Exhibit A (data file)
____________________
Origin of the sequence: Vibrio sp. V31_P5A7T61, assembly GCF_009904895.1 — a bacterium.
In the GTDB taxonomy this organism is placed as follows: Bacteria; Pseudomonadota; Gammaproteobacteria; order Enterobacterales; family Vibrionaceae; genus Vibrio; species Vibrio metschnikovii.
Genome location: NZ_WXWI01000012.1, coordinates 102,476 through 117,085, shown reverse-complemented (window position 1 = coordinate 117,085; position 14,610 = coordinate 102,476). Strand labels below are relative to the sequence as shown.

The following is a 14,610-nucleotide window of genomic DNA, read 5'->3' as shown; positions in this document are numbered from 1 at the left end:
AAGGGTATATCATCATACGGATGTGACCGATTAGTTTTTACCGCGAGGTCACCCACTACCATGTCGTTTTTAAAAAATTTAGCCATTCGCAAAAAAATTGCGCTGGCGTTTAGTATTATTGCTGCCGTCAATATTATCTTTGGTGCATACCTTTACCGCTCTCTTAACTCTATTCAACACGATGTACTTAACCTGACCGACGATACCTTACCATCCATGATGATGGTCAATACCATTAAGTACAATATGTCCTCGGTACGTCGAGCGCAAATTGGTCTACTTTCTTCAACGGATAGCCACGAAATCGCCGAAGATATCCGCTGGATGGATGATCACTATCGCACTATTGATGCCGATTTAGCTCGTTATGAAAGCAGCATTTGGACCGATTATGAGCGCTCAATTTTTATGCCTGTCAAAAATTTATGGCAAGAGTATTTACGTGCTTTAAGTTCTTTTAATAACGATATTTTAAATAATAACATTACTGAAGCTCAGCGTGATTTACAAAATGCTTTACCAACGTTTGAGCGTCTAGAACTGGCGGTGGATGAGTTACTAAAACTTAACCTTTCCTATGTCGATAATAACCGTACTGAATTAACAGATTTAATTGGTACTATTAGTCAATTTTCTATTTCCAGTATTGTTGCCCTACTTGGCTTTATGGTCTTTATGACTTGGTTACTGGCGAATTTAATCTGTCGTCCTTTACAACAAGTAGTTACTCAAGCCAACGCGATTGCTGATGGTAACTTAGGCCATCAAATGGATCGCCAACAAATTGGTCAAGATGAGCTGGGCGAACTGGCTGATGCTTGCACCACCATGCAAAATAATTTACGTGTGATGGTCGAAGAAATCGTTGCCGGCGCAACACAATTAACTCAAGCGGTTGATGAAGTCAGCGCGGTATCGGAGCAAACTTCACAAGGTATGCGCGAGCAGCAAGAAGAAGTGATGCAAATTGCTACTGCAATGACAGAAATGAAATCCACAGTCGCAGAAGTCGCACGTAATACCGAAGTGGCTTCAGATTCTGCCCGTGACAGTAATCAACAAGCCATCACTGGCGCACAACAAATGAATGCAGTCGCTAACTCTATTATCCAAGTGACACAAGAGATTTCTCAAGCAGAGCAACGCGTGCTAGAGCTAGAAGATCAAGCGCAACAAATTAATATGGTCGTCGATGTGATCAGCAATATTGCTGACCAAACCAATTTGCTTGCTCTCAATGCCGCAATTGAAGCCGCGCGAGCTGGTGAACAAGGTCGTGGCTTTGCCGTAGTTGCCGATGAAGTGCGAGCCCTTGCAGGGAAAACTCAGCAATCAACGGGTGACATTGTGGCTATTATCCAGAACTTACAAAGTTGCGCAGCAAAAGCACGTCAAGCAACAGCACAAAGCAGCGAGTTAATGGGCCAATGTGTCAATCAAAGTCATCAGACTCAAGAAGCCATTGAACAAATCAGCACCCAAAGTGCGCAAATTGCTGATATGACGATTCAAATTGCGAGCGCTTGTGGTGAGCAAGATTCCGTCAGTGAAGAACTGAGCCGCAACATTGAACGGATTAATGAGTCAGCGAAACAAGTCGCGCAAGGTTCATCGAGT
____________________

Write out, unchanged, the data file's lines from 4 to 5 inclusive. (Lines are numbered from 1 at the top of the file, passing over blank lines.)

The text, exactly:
The following is a 14,610-nucleotide window of genomic DNA, read 5'->3' as shown; positions in this document are numbered from 1 at the left end:
AAGGGTATATCATCATACGGATGTGACCGATTAGTTTTTACCGCGAGGTCACCCACTACCATGTCGTTTTTAAAAAATTTAGCCATTCGCAAAAAAATTGCGCTGGCGTTTAGTATTATTGCTGCCGTCAATATTATCTTTGGTGCATACCTTTACCGCTCTCTTAACTCTATTCAACACGATGTACTTAACCTGACCGACGATACCTTACCATCCATGATGATGGTCAATACCATTAAGTACAATATGTCCTCGGTACGTCGAGCGCAAATTGGTCTACTTTCTTCAACGGATAGCCACGAAATCGCCGAAGATATCCGCTGGATGGATGATCACTATCGCACTATTGATGCCGATTTAGCTCGTTATGAAAGCAGCATTTGGACCGATTATGAGCGCTCAATTTTTATGCCTGTCAAAAATTTATGGCAAGAGTATTTACGTGCTTTAAGTTCTTTTAATAACGATATTTTAAATAATAACATTACTGAAGCTCAGCGTGATTTACAAAATGCTTTACCAACGTTTGAGCGTCTAGAACTGGCGGTGGATGAGTTACTAAAACTTAACCTTTCCTATGTCGATAATAACCGTACTGAATTAACAGATTTAATTGGTACTATTAGTCAATTTTCTATTTCCAGTATTGTTGCCCTACTTGGCTTTATGGTCTTTATGACTTGGTTACTGGCGAATTTAATCTGTCGTCCTTTACAACAAGTAGTTACTCAAGCCAACGCGATTGCTGATGGTAACTTAGGCCATCAAATGGATCGCCAACAAATTGGTCAAGATGAGCTGGGCGAACTGGCTGATGCTTGCACCACCATGCAAAATAATTTACGTGTGATGGTCGAAGAAATCGTTGCCGGCGCAACACAATTAACTCAAGCGGTTGATGAAGTCAGCGCGGTATCGGAGCAAACTTCACAAGGTATGCGCGAGCAGCAAGAAGAAGTGATGCAAATTGCTACTGCAATGACAGAAATGAAATCCACAGTCGCAGAAGTCGCACGTAATACCGAAGTGGCTTCAGATTCTGCCCGTGACAGTAATCAACAAGCCATCACTGGCGCACAACAAATGAATGCAGTCGCTAACTCTATTATCCAAGTGACACAAGAGATTTCTCAAGCAGAGCAACGCGTGCTAGAGCTAGAAGATCAAGCGCAACAAATTAATATGGTCGTCGATGTGATCAGCAATATTGCTGACCAAACCAATTTGCTTGCTCTCAATGCCGCAATTGAAGCCGCGCGAGCTGGTGAACAAGGTCGTGGCTTTGCCGTAGTTGCCGATGAAGTGCGAGCCCTTGCAGGGAAAACTCAGCAATCAACGGGTGACATTGTGGCTATTATCCAGAACTTACAAAGTTGCGCAGCAAAAGCACGTCAAGCAACAGCACAAAGCAGCGAGTTAATGGGCCAATGTGTCAATCAAAGTCATCAGACTCAAGAAGCCATTGAACAAATCAGCACCCAAAGTGCGCAAATTGCTGATATGACGATTCAAATTGCGAGCGCTTGTGGTGAGCAAGATTCCGTCAGTGAAGAACTGAGCCGCAACATTGAACGGATTAATGAGTCAGCGAAACAAGTCGCGCAAGGTTCATCGAGT